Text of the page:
Compiled and edited by Charles J. Kappler. Washington : Government Printing Office, 1941.
|Chap. 320||Public lands. Homestead settlers, etc., may be excused from residence on, in certain cases. 47 Stat., 59.|
|Chap. 320||Absence added to statutory life of entry.|
|Chap. 320||Proviso. Installment payment extension.|
Be it enacted by the Senate and House of Representatives of the United States of America in Congress assembled, That any homestead settler or entryman who, during the calendar years 1932 or 1933, found it necessary, or during 1934 should find it necessary, because of economic conditions, to leave his homestead to seek employment in order to obtain the necessaries of life for himself and/or family or to provide for the education of his children, may, upon filing with the register of the district his affidavit, supported by corroborating affidavits of two disinterested persons, showing the necessity of such absence, be excused from compliance with the requirements of the homestead laws as to residence, cultivation, improvements, expenditures, or payment of purchase money as the case may be, during all or any part of the calendar years 1932, 1933, and 1934, and said entries shall not be open to contest or protest because of failure to comply with such requirements during such absence; except that the time of such absence shall not be deducted from the actual residence required by law, but a period equal to such absence shall be added to the statutory life of the entry: Provided, That any entryman holding an unperfected entry on ceded Indian lands may be excused from the requirements of residence upon the conditions provided herein, but shall not be entitled to extension of time for the payment of any installment of the purchase price of the land except upon payment of interest, in advance, at the rate of 4 per centum per annum on the principal of any unpaid purchase price from the date when such payment or payments became due to and inclusive of the date of the expiration of the period of relief granted hereunder. 1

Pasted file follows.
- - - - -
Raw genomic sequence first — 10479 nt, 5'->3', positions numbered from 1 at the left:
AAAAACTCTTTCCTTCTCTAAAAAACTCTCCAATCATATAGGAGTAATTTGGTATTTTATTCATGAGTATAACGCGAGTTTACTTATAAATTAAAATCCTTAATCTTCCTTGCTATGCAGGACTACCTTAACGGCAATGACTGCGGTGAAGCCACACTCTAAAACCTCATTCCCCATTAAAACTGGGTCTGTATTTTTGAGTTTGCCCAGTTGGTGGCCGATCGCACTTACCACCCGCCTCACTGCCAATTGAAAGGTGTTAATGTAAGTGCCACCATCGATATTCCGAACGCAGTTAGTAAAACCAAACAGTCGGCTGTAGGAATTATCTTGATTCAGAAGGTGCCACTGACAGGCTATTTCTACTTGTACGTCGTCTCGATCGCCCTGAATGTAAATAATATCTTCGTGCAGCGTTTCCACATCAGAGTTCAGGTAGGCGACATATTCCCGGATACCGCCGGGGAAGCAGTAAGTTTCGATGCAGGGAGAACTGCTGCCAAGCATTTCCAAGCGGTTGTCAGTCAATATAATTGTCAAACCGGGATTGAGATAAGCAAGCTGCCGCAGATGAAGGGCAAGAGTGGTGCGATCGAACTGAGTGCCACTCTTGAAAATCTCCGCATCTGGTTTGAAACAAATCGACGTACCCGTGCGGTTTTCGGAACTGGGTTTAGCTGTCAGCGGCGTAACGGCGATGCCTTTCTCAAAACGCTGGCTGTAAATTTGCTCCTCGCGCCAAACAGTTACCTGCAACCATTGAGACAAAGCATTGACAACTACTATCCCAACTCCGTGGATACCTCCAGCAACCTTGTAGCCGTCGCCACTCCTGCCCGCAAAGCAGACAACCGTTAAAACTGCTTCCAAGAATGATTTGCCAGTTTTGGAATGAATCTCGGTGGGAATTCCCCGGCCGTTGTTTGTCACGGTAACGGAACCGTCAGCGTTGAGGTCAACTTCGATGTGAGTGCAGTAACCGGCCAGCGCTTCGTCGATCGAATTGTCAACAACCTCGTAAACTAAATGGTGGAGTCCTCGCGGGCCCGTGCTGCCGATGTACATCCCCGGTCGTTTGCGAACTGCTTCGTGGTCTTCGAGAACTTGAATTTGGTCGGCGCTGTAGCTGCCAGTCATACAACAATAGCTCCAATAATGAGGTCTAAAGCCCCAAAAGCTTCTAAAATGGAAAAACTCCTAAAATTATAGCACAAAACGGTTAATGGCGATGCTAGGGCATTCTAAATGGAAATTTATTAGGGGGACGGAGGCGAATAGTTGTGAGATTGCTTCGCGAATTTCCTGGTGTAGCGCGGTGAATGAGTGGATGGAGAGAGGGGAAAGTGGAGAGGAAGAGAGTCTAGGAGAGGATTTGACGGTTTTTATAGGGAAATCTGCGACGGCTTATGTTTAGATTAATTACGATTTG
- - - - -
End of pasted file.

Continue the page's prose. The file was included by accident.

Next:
Approved, May 21, 1934.